It's not that the Screaming Trees were one of the most misunderstood
bands of the grunge era (what's there to misunderstand about grunge at all?), it's that mainstream success eluded them by such a narrow margin that today most music fans only remember the Trees as a footnote, possibly something to make fun of when drunk and nostalgic. And should we not make fun of grunge? No, by all means, we should -- as a culture, as a marketing term, and a lot of the time, as a music. But I still maintain that the '88/'89/'90 guys were on to something and if the Pacific Northwest fell into the ocean after that it'd leave us the best musical legacy EVER. Even casual listeners know what I mean: the highlight of the Singles
OST was Mother Love Bone's "Chloe Dancer/Crown of Thorns," the little-bit-trashpunk/little-bit-countryblues/little-bit-hairmetal epic ballad that owed more to Nazareth's "Love Hurts" and Vince Neil than to Black Sabbath and rain and espresso.
The Screaming Trees, on the other hand, were all about the doom and gloom and bluesy sludge, but singer Mark Lanegan (as he still is as a solo guy) was pretty smart about it. He's one of those musicians that can hold tight to his own unique sound while doing faithful tributes to his influences. Recently I found a homebrew comp called Old Growth: B-Sides, Covers, and Unreleased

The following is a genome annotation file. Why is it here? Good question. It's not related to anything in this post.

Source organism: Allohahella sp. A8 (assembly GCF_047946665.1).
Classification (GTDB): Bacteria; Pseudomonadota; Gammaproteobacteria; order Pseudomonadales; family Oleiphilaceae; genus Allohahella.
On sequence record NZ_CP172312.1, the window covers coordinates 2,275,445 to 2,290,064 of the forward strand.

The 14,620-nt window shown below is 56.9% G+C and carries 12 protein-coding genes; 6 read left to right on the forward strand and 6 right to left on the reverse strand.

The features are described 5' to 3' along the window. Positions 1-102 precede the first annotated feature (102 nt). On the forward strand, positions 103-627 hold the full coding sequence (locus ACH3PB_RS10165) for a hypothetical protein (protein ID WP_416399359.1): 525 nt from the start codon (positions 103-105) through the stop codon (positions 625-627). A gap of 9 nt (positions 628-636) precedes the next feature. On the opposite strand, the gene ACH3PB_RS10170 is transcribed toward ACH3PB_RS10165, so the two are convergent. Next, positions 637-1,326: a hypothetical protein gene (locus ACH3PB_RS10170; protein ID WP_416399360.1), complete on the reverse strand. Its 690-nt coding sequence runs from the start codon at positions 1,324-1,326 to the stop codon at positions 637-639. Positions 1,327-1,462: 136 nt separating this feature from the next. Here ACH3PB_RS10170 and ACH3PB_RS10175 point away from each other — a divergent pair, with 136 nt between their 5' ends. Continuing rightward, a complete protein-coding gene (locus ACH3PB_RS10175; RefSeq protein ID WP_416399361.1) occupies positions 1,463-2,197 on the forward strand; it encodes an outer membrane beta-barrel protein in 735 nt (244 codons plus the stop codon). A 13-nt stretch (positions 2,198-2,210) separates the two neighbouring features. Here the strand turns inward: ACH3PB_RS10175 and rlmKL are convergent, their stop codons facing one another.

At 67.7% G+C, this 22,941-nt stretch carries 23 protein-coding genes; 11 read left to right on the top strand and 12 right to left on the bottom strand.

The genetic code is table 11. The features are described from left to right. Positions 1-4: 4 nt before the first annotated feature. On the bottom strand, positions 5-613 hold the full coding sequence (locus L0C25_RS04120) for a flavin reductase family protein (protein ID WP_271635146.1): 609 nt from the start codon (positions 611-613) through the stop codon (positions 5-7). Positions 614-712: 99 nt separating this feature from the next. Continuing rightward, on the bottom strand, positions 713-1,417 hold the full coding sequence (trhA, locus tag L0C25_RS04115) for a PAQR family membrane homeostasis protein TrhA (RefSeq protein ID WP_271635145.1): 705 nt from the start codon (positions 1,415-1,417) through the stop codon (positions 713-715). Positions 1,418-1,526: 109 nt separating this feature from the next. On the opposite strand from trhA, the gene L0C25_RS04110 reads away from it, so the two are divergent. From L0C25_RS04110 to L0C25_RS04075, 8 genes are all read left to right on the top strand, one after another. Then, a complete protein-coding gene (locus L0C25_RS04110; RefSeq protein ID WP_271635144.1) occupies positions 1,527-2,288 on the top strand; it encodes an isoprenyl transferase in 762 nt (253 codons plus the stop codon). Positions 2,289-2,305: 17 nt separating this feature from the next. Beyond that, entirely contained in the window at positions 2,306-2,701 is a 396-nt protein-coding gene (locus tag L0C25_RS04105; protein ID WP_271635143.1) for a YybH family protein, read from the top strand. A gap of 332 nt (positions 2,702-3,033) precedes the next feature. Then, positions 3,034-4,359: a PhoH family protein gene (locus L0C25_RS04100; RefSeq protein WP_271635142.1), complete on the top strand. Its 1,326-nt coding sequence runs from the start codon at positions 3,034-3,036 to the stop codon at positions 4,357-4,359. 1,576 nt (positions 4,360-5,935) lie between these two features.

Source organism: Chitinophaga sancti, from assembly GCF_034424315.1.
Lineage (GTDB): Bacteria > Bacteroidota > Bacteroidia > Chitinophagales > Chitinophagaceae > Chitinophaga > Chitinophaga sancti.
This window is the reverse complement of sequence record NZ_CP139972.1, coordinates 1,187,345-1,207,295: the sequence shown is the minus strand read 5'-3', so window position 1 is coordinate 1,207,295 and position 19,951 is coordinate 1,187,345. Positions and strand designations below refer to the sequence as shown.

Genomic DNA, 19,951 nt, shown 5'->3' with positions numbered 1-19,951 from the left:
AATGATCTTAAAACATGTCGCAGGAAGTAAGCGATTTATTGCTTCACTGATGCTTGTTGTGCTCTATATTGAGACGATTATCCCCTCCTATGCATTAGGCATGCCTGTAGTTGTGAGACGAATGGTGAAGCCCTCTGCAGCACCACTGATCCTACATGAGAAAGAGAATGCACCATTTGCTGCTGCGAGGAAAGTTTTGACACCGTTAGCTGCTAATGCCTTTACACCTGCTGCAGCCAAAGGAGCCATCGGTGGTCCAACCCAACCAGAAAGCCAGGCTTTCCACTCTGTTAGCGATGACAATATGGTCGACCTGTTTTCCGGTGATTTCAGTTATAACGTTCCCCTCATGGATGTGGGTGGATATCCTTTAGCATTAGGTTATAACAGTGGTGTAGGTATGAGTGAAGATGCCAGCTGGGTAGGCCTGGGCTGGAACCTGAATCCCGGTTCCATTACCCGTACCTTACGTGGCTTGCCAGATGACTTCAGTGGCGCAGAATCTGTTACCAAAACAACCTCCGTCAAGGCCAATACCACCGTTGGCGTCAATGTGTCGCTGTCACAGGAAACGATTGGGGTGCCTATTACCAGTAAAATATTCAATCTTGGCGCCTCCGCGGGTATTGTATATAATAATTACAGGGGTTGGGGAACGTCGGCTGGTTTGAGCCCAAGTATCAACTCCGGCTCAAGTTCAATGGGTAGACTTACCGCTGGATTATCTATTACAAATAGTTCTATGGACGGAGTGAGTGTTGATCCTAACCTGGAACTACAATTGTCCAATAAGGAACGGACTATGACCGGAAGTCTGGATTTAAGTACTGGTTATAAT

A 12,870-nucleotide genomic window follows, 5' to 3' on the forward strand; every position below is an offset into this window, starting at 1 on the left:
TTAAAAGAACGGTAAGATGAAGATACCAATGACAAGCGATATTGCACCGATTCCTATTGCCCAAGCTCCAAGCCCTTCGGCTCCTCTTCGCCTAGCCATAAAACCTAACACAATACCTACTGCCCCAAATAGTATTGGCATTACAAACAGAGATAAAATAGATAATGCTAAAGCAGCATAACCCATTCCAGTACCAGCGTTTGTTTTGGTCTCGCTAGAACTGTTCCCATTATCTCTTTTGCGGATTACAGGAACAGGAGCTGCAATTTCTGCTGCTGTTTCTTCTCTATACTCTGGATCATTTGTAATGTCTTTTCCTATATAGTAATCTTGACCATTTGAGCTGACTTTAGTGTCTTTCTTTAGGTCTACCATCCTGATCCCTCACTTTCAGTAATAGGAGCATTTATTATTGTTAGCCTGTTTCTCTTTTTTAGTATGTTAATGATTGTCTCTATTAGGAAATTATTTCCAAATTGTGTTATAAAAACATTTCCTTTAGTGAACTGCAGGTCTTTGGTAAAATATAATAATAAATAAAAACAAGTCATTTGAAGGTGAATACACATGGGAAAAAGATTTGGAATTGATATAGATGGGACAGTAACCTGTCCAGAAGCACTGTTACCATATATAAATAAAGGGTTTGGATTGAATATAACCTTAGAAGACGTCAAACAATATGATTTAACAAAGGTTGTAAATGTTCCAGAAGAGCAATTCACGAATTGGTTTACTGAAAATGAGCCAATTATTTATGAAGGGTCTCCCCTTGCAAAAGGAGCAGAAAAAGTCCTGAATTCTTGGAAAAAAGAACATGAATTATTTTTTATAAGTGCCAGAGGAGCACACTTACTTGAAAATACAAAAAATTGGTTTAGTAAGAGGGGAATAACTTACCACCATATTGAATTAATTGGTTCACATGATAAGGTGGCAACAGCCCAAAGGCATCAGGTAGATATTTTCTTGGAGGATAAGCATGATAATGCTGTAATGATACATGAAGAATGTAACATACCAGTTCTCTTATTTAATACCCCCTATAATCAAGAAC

(2005; supposedly meant to be a companion to the official band anthology coming out in late May), and while the cover choices themselves aren't that mindblowing by music-geek standards ("Morning Dew," "Peace in the Valley," "Tales of Brave Ulysses"), they prove that a band doesn't have to do "wacky" deconstructive covers to make their interpretations serve some greater philosophical purpose than "we felt like it." As for their originals, the Trees never surpassed their 1990 Change Has Come
EP. Take the urban stoner finesse of Urge Overkill, remove any obvious traces of '90s ironic humor, replace with the diligent machine-head of Deep Purple locked in a metallic prog groove, and add Lanegan's double-tracked baritone voice, way more buttery and ingratiating than something so... husky... should generally be.Screaming Trees - Change Has Come EP (1990)01- "Change Has Come"02- "Days"03- "Flashes"04- "Time Speaks Her Golden Tongue"05- "I've Seen You Before"
(If you like these, it would behoove you to SUPPORT ALTURNATIV ROCK and purchase Ocean Of Confusion - Songs Of Screaming Trees 1989-1996
. Or, if you don't think Sony is indie enuf, go track down the mid-to-late '80s Velvetone/SST/Sub Pop releases.)